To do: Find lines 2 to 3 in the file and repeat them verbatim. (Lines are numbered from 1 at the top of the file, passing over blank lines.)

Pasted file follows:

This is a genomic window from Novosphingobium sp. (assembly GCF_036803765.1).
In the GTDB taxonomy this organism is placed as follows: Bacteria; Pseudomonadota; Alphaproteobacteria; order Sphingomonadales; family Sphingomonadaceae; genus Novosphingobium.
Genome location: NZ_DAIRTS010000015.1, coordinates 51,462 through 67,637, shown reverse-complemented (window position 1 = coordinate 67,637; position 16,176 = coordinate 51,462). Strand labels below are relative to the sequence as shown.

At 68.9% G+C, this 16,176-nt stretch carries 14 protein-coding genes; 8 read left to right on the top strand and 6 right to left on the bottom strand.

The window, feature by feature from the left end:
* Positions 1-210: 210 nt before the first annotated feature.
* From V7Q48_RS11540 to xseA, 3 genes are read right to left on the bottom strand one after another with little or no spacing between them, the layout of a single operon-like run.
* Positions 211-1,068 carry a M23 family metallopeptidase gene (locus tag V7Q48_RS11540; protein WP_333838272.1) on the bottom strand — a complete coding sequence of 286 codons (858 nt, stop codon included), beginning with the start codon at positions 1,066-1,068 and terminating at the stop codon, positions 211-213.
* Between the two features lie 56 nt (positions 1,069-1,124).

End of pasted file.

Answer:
In the GTDB taxonomy this organism is placed as follows: Bacteria; Pseudomonadota; Alphaproteobacteria; order Sphingomonadales; family Sphingomonadaceae; genus Novosphingobium.
Genome location: NZ_DAIRTS010000015.1, coordinates 51,462 through 67,637, shown reverse-complemented (window position 1 = coordinate 67,637; position 16,176 = coordinate 51,462). Strand labels below are relative to the sequence as shown.